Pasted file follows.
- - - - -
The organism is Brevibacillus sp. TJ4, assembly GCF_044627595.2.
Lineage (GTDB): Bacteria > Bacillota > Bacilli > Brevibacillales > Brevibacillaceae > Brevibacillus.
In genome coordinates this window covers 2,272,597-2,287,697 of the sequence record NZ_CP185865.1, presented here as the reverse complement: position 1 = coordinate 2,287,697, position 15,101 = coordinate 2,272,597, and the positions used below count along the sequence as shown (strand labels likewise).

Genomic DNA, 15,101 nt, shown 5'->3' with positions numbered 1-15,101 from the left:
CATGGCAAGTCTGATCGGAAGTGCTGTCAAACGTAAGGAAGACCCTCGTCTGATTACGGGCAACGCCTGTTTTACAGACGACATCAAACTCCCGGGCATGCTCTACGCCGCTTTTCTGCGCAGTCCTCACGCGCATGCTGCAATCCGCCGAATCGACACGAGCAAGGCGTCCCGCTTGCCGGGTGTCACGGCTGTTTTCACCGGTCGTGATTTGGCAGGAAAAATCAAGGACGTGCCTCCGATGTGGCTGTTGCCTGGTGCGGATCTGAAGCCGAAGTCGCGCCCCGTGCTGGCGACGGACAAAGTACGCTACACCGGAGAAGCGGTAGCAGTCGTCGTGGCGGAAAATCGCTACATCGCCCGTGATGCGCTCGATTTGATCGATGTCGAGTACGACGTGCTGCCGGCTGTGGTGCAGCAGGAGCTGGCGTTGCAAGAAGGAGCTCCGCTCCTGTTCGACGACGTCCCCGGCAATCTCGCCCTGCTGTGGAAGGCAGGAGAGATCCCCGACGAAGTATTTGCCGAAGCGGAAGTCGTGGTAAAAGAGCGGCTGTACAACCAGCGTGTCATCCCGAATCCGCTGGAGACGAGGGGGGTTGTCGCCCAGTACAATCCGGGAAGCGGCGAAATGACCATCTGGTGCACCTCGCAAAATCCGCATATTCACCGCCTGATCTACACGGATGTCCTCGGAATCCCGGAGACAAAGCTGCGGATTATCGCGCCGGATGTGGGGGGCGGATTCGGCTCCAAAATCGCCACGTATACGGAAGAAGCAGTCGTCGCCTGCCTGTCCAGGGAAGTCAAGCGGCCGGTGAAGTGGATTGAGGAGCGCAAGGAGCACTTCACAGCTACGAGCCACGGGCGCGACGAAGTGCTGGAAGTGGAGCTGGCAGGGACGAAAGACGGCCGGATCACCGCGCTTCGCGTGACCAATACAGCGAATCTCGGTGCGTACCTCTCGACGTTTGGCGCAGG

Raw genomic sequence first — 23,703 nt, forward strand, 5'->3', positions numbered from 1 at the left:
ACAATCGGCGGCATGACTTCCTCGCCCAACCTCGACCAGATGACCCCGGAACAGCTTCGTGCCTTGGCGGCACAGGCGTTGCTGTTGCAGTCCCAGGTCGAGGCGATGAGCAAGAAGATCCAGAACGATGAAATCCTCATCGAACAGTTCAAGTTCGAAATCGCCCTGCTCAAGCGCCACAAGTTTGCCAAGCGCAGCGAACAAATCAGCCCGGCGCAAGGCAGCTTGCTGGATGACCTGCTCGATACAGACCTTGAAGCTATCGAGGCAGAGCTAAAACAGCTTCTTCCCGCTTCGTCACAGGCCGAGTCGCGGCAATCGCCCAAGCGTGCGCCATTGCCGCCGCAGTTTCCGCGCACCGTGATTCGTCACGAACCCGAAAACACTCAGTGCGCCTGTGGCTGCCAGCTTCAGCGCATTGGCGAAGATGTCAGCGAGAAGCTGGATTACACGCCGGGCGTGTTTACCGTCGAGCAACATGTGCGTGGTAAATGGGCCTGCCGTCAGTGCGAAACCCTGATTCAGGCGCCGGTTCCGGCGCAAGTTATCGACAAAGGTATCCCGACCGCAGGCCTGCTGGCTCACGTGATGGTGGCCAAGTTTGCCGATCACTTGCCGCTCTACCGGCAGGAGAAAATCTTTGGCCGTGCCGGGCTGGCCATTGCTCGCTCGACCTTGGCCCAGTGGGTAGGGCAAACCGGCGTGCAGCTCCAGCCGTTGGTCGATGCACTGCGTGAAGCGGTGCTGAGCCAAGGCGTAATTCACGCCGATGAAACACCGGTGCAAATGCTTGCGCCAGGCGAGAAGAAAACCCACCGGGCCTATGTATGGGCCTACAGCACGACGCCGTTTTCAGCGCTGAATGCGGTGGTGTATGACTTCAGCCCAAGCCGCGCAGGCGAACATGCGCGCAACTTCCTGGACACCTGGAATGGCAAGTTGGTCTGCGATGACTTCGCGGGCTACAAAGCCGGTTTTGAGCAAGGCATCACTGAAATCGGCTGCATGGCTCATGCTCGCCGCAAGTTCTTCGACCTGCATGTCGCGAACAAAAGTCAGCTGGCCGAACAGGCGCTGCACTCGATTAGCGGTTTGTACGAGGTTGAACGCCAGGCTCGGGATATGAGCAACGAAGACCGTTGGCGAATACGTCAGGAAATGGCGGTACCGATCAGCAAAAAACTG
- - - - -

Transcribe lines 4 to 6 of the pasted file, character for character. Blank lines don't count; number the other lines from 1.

Genomic DNA, 15,101 nt, shown 5'->3' with positions numbered 1-15,101 from the left:
CATGGCAAGTCTGATCGGAAGTGCTGTCAAACGTAAGGAAGACCCTCGTCTGATTACGGGCAACGCCTGTTTTACAGACGACATCAAACTCCCGGGCATGCTCTACGCCGCTTTTCTGCGCAGTCCTCACGCGCATGCTGCAATCCGCCGAATCGACACGAGCAAGGCGTCCCGCTTGCCGGGTGTCACGGCTGTTTTCACCGGTCGTGATTTGGCAGGAAAAATCAAGGACGTGCCTCCGATGTGGCTGTTGCCTGGTGCGGATCTGAAGCCGAAGTCGCGCCCCGTGCTGGCGACGGACAAAGTACGCTACACCGGAGAAGCGGTAGCAGTCGTCGTGGCGGAAAATCGCTACATCGCCCGTGATGCGCTCGATTTGATCGATGTCGAGTACGACGTGCTGCCGGCTGTGGTGCAGCAGGAGCTGGCGTTGCAAGAAGGAGCTCCGCTCCTGTTCGACGACGTCCCCGGCAATCTCGCCCTGCTGTGGAAGGCAGGAGAGATCCCCGACGAAGTATTTGCCGAAGCGGAAGTCGTGGTAAAAGAGCGGCTGTACAACCAGCGTGTCATCCCGAATCCGCTGGAGACGAGGGGGGTTGTCGCCCAGTACAATCCGGGAAGCGGCGAAATGACCATCTGGTGCACCTCGCAAAATCCGCATATTCACCGCCTGATCTACACGGATGTCCTCGGAATCCCGGAGACAAAGCTGCGGATTATCGCGCCGGATGTGGGGGGCGGATTCGGCTCCAAAATCGCCACGTATACGGAAGAAGCAGTCGTCGCCTGCCTGTCCAGGGAAGTCAAGCGGCCGGTGAAGTGGATTGAGGAGCGCAAGGAGCACTTCACAGCTACGAGCCACGGGCGCGACGAAGTGCTGGAAGTGGAGCTGGCAGGGACGAAAGACGGCCGGATCACCGCGCTTCGCGTGACCAATACAGCGAATCTCGGTGCGTACCTCTCGACGTTTGGCGCAGG

Raw genomic sequence first — 23,703 nt, forward strand, 5'->3', positions numbered from 1 at the left: